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    E-Bikes Buyers Guide

    So first and foremost, what are Electric Bikes (or E-Bike as they are commonly known,) what do they do and how do they work?

    What are E-Bikes?

    As the name suggests an E-Bike is just that, an electric bike. A common misconception about an E-Bike is that it is effectively an electric motorbike where by you twist the throttle and away you go. This is not the case. An E-Bike provides assistance to you peddling the bike. The level of assistance varies both with the type of drive system and also the power level you select.

    A question we get asked commonly is "How am I going to get fitter on an electric bike?" Well, as we have already talked about the E-Bike provides assistance not a powered ride. We find with a lot of customers that come through the door who want to start cycling or re-start cycling for numerous reasons, worry about the distance they are going to travel and if they will be able to manage the hills. In a lot of cases an E-Bike makes perfect sense. As an example, for someone who thinks they will struggle to ride 5 or 10 miles on a "normal" bike even on a flat ride, an E-Bike would easily make 20+ miles not only manageable but also pleasurable. Generally, the more pleasurable something is, as humans, we want to do it more. So soon the 20 miles becomes 25miles and the 25 then becomes 30 and so on...

    There are many reasons why people look at buying an E-Bike other than simply liking the idea and wanting one. A few quick examples, people who have done a lot of cycling and want to start again, people who want to cover more mileage than they can on a normal bike, people with health issues who want and need to get fitter and people who just want an E-Bike

    There are many reasons why people look at buying an E-Bike other than simply liking the idea and wanting one. A few quick examples, people who have done a lot of cycling and want to start again, people who want to cover more mileage than they can on a normal bike, people with health issues who want and need to get fitter and people who just want an E-Bike.

    Types of E-Bikes

    There are two types of E-Bike drive, hub drive (front or rear) and crank drive:

    Hub drive.These bikes have a motor that form part of the hub (the centre of the wheel) these are generally found on the lower end of the E-Bike price spectrum and are a little less powerful and a little less natural in the way they deliver their power. They are less expensive than a crank drive system so do allow a lower entry price point.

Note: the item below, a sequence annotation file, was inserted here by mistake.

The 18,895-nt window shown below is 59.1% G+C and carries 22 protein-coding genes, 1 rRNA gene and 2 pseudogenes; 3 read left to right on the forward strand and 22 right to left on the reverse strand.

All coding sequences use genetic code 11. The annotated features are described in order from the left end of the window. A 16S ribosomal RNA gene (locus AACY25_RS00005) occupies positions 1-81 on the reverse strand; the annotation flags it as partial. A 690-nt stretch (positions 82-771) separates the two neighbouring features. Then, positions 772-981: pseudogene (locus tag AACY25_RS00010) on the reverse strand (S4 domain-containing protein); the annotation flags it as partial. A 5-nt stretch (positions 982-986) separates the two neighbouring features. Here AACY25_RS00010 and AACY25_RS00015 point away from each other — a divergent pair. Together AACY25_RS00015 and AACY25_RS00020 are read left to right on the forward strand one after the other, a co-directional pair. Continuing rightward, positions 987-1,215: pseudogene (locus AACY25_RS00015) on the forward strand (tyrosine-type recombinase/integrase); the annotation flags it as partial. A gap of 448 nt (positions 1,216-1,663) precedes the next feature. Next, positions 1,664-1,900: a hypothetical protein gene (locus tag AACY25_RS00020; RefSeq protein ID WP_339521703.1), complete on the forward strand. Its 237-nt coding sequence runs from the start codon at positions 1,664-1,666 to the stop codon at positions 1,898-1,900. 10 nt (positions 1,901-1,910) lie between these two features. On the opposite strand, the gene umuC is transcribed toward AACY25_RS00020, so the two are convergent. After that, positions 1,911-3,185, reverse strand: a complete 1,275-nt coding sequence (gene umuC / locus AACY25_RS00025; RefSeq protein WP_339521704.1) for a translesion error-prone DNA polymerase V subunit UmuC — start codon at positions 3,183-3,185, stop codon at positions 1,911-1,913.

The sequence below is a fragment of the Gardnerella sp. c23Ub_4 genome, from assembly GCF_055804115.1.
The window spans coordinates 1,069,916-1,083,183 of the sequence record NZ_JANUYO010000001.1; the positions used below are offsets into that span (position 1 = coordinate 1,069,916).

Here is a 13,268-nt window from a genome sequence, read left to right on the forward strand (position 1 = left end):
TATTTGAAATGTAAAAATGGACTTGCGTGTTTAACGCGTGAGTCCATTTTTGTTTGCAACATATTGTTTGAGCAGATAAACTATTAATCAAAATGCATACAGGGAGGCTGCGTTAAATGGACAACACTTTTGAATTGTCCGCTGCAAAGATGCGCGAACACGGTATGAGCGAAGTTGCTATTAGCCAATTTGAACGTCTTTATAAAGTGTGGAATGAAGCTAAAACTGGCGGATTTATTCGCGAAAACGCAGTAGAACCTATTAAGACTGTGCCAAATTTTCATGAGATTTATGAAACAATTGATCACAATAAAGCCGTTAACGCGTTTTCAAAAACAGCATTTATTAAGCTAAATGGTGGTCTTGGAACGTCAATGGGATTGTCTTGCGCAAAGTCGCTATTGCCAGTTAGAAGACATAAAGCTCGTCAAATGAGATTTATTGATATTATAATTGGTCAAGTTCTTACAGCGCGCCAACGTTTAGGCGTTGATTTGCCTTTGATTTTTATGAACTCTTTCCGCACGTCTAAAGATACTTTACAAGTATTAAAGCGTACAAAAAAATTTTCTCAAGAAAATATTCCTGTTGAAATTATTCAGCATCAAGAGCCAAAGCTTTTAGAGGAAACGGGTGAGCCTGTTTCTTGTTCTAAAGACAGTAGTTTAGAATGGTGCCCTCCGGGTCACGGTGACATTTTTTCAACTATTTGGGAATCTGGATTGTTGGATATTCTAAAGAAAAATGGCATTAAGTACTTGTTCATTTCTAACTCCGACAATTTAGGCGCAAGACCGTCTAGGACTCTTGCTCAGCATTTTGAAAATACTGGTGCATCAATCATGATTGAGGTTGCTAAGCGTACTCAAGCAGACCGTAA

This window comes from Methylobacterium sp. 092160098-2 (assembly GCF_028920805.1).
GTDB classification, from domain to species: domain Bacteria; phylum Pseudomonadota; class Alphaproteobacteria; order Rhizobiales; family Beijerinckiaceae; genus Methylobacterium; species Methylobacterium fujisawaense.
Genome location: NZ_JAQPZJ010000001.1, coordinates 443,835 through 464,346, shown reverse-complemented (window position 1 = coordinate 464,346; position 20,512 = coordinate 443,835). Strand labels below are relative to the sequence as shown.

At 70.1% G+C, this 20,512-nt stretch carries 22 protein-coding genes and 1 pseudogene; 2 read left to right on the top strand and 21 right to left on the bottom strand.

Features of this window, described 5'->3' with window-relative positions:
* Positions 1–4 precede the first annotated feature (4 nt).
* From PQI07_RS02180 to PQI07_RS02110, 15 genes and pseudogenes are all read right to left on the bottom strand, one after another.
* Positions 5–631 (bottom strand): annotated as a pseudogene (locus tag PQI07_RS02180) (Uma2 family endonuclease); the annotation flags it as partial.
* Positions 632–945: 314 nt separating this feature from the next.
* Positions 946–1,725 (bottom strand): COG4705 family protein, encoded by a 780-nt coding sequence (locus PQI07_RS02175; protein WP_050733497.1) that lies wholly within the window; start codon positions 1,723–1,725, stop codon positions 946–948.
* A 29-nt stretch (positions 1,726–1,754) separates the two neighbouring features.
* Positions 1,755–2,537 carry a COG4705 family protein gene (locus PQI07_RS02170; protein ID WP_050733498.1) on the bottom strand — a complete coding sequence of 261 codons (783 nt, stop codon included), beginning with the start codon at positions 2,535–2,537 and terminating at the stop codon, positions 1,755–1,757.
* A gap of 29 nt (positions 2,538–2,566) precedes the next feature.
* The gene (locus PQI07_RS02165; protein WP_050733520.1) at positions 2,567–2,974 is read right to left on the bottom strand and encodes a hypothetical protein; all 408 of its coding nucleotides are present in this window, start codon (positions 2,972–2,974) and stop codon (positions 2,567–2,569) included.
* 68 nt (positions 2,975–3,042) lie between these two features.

Crank drive. These bikes have the motor low down in the middle of the bike and sits where the bottom bracket would be on a "normal" bike. These systems are generally found on the mid to high end of the E-Bike market. They deliver a much more natural power delivery than a hub motor as they are controlled by a torque sensor. The torque sensor basically tells the motor how much effort you are putting into the bike and then depending on the power level the bike is at delivers assistance to match. In essence, the more power you put into the pedals the more the motor puts in. The motor also gets the benefit of driving through the gears as it is driving the cranks unlike the hub motor that is just turning the wheel. These bikes are usually more powerful than the hub driven alternative.

    Our take on E-Bikes

    By James Myers

    As a shop we are very passionate about E-bikes. We have a lot of stock of different types of E-Bike from different brands, with different drive systems, for different types of riding. I have been in the cycle industry for 20+ years, I used to do a lot of cycling and I also raced mountain bikes both cross country and the odd downhill event. Time has ticked on by and I am now unfit and over weight.

    I decided the best way to learn about and sell E-Bikes was to get some firsthand experience so my partner and I took some E-Bikes to Scotland and rode three of the 7Stanes mountain bike trail centres. I can genuinely say that I have never enjoyed been on a bike so much in my life. There is a gruelling climb out of the car park in Mabie forest which I had done three years previously that I thought was really going to test the E-Bike — I was wrong. The E-Bike LOVED the climb as did I which I never thought I would. The bike was heavier than a non electric version clearly, but I couldn't really tell whilst riding as the assistance more than makes up for it, it certainly didn't cause an issue on the descents or even the technical parts which I thought may be a problem. The most surprising thing for me was how little I used the higher power modes, I spent most of my time in the two lowest settings. Three rides, a mixture of terrain, a mixture of power modes, no charging and I was left with about 20%. I am 100% sold on the idea!